Narrow Majority Support Vaccine Mandates For Work, School And Events, Poll Finds—More Than In The Spring
As the Biden administration garners both praise and criticism for requiring large workplaces to mandate Covid-19 vaccinations, a new CNN/SSRS poll finds a slim majority of Americans are now in favor of vaccine mandates at work as well as school and large sporting events—up from when narrow majorities instead opposed the mandates a few months ago.
The poll, conducted August 3 to September 7 among 2,119 U.S. adults, found 51% of respondents generally support vaccine mandates in public places and believe they’re “an acceptable way to increase the vaccination rate,” while 49% believe them to be an “unacceptable infringement on personal rights.”
A higher share of 54% of respondents support vaccine mandates for workplaces, up from 46% who said the same when the question was last polled April 21-26.
A similar percentage—55%—also support vaccine mandates for students to attend school in-person and for attending sporting events or concerts, up from 49% and 47% in April, respectively.
Most Americans do not support requiring vaccines to enter a grocery store—only 41% say they agreed they should be mandated—though that’s still up from only 26% that supported them in April.
73%. That’s the percentage of respondents in the CNN poll who said they’ve received at least one dose of the Covid-19 vaccine, which is roughly in line with the 75.7% of U.S. adults the Centers for Disease Control and Prevention reports are at least partially vaccinated. Of the 27% of respondents who aren’t vaccinated, only 18% said they will try to get vaccinated, while 82% will not.
Vaccine mandates have become increasingly common in recent months as the delta variant has sparked a Covid-19 surge nationwide and vaccine hesitancy continues to be an issue. Some cities like New York City are requiring proof of vaccination at public places like restaurants and gyms, a number of businesses and governments have required them for workers and Los Angeles last week became the largest school district to mandate vaccines for eligible students, as a number of universities have already done. The Biden administration then took that a step further last week, announcing Thursday the Department of Labor will now require all businesses with 100 or more employees to require vaccines or weekly negative Covid-19 tests. “I think [the mandate] will help more places do what they want to do, which is to make workplaces safer so that people can feel more secure coming back to work and we can keep our economy strong,” U.S. Surgeon General Dr. Vivek Murthy said Sunday on Meet the Press. The CNN poll is in line with other recent polling suggesting vaccine mandates are favored by a narrow majority of Americans, though a recent Gallup poll found support is particularly high for air travel (61% support).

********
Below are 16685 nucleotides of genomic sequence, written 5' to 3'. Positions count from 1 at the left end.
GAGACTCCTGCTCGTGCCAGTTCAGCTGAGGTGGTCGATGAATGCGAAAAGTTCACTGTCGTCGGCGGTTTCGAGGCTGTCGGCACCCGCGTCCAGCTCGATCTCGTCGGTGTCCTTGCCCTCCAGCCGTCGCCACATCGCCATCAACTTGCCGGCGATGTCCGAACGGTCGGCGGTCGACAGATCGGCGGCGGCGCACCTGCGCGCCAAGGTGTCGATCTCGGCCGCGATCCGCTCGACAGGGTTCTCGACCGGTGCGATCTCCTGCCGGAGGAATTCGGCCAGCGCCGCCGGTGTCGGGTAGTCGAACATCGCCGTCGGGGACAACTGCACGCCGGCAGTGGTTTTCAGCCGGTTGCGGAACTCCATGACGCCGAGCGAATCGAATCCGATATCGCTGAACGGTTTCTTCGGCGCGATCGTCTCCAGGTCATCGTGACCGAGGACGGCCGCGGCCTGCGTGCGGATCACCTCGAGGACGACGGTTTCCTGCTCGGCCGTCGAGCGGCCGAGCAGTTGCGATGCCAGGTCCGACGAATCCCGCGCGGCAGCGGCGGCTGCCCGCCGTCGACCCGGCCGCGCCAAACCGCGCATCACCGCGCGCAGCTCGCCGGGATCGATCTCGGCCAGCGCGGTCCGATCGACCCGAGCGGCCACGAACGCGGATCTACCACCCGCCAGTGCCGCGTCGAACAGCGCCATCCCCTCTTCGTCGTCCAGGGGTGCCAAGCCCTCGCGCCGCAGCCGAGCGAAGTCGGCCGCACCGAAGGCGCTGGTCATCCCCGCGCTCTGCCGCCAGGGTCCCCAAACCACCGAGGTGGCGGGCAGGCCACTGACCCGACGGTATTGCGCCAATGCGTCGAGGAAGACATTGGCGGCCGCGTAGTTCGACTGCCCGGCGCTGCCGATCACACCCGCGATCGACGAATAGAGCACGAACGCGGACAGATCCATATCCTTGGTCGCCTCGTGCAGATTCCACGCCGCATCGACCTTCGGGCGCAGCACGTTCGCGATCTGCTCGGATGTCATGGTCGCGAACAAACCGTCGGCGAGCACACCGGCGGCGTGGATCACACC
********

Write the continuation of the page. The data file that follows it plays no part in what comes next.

The Biden administration’s decision to require workplaces with at least 100 employees to mandate vaccines has drawn widespread opposition on the right, with a number of GOP governors and the Republican National Committee vowing to sue the administration over the requirement. “This is an unprecedented assumption of federal mandate authority that really disrupts and divides the country,” Arkansas Gov. Asa Hutchinson, a Republican, said on Meet the Press Sunday. “It increases the division in terms of vaccination when we should all be together trying to increase the vaccination uptake.”
What To Watch For
Dr. Anthony Fauci predicted in an interview Sunday there will be “many, many” more vaccine mandates should vaccination rates continue to lag. "You'd like to have them do it on a totally voluntary basis, but if that doesn't work, you've got to go to the alternatives,” Fauci said at a convention for the NLGJA, the Association of LGBTQ Journalists. Former Food and Drug Administration head Dr. Scott Gottlieb also predicted on Face the Nation Sunday schools would likely mandate the Covid-19 vaccine once children become eligible for it, in the same way they already mandate other vaccinations. One area where vaccine mandates may not become a reality, however, is on public transportation, as Murthy suggested on CNN Sunday there would be equity considerations that “would have to be worked out” before that could become a reality, such as accounting for situations like unvaccinated people having emergency situations where they have to travel.